There is no "theme" or "trend" to the album as such, it is a culmination of a group of musicians pushing their boundaries in the name of "art" (whatever that means).
What they did do, bu accident rather than design, was to create an album that grew in stature over time (it gets better each time you listen to it, and become familiar with it's discordant-ness), and one that in retrospect you can identify influence on future musical movements (Punk, Goth, Post-Punk, Alternative Rock, Art Rock - all can draw some connecting line back to 'Velvet Underground & Nico', and it's not too much of a jump to suggest David Bowie's "Queen Bitch" owes a debt to this album too.)

There were to be more Velvet Underground albums, and all had their moments.  Just not as many moments, compiled together as well as they managed with this first offering, and never as perfect again.

Sunday Morning


All Tomorrows Parties

Saturday 7 July 2018

Record Collection Random Choice (RCRC) - U: Uriah Heep - The Best Of Uriah Heep

1977 was considered as Year Zero - the moment when all the new Punk bands swept aside the lumbering dinosaurs of the 70s.
Deep Purple were bestowed a career spanning (or 7 years of it) compilation by EMI with 'Deepest Purple', Black Sabbath were on the downward with the disappointing 'Technical Ecstasy; followed by Ozzy Osbourne's departure after 'Never Say Die' in 1978, Led Zeppelin breathed their last in the same year) - although the loss of John Bonham probably had more to do with it than the Punk movement - Yes became No, and Emerson, Lake & Palmer's highfalutin musical w*nkery was widely mocked.
But roll forward 5 years, and all these bands were still selling in high numbers and selling out concert venues.
One such band which either saw what was coming and ducked out early, or had perhaps reached the end of their natural life was Uriah Heep, whose sales and reputation seemed to drop quite quickly after the release of this compilation in 1976.

Uriah Heep - were they Prog?  were the Heavy Rock?  did they have a bit of psychadelia going on?
Yes, yes, and the answer ins in the ear of the beholder (although probably not).

Uriah Heep were formed in 1967, but didn't get their name until a couple of years later when they decided original name Spice just wan't right, and chose something more proggy-rocky and Dickensian.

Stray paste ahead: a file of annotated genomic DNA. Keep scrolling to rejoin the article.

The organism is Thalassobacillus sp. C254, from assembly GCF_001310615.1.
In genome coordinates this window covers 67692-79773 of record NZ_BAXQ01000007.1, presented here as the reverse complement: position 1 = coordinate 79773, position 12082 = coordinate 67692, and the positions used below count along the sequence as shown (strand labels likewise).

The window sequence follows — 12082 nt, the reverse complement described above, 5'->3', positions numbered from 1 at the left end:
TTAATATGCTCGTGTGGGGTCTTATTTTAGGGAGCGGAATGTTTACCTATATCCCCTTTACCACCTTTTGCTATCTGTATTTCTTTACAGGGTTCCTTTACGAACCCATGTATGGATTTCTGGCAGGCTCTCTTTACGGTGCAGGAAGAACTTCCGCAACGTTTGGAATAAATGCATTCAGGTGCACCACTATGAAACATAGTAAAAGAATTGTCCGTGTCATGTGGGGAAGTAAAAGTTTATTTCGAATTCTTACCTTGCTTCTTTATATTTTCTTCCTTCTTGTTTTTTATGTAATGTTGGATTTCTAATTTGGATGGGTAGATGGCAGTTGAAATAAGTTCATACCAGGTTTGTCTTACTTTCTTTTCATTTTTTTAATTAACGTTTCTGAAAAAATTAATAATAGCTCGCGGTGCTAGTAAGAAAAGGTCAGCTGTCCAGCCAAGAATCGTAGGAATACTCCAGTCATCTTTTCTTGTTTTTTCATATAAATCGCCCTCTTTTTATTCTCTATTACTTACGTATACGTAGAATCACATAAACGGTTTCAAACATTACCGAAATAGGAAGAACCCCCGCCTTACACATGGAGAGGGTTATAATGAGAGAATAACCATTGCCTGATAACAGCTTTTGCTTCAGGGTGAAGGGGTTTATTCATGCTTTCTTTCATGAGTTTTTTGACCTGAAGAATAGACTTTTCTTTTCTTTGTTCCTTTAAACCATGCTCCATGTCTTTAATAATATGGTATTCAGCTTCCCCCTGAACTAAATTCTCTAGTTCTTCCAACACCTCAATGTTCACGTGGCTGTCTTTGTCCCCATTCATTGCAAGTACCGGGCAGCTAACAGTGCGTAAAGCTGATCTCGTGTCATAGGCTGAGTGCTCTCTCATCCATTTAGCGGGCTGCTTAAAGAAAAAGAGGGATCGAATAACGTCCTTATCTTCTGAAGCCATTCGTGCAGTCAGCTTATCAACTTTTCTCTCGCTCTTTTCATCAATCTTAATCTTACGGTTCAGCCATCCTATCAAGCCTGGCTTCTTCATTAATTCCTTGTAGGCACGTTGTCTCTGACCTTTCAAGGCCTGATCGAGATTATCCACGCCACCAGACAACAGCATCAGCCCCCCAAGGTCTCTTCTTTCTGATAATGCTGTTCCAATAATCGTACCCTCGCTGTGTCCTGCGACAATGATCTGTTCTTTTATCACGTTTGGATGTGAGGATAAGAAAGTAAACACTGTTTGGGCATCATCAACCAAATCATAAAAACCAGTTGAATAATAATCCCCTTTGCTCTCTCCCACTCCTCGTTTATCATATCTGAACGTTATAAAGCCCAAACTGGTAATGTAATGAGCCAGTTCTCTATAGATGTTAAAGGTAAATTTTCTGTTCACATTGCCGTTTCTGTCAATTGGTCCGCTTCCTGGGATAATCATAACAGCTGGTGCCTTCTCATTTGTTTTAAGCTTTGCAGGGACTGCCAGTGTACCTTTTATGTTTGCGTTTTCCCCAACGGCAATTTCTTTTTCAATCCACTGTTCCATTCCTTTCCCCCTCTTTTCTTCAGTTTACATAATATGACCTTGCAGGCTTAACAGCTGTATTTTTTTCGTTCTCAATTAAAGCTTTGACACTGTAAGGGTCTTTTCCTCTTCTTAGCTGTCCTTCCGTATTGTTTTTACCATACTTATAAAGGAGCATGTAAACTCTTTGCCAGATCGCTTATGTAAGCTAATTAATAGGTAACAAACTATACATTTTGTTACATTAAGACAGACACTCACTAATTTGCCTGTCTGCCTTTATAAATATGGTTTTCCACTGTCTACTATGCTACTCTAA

Their first couple of albums sold in "cultish" numbers (ie small amounts), but their third album ('Look At Yourself', complete with mirrored cover (get it?) took them into the album charts and lifted them up the Festival bills.
1972 brought the release of 'Demons and Wizards' and 'The Magician's Birthday'.
Both albums had the Prog-regulation Roger Dean album covers, and both nestled in the Top 20 album charts.
Three more albums of hard-riffing Prog-styled Rock followed ('Sweet Freedom', 'Wonderworld', 'Return to Fantasy', plus the regulation Live album which captures the band at their loud, raucous best.
Their reward was this 1976 compilation pulling the best bits from their previous albums, but the denoument was falling sales and dwindling audiences.
They kept trudging on, and by 1982s 'Abominog' very nearly crept back into the big(ish) time.

With this compilation there is no danger of the Trade Descriptions Act - this really is the best stuff.
The opening track is perhaps the one song that Uriah Heep will forever be linked with ("Easy Livin").  But when a song is this good, I'm sure they won't mind.  The album is bookended by another burst of power in the shape of "Gypsy" - Prog and Heavy Metal combine (Mick Box's guitar riff and Ken Hensley's keyboards matching Keith Emerson's histrionics).  And in between is a batch of songs the equal of their early 70s contemporaries - "Bird of Prey", "Sunrise", "The Wizard", "Sweet Lorraine" - all mighty fine.

Punk was supposed to sweep away the dinosuars of the past, but Uriah Heep are still going and may well be visitiing a concert venue near you soon (if you live in Geramny or Scandanavia, or visit the Butlins Alternative Weekend thingys).

Easy Livin'


(it's not on this compilation, but is a pretty good cover version from 1982s 'Abominog')
Tin Soldier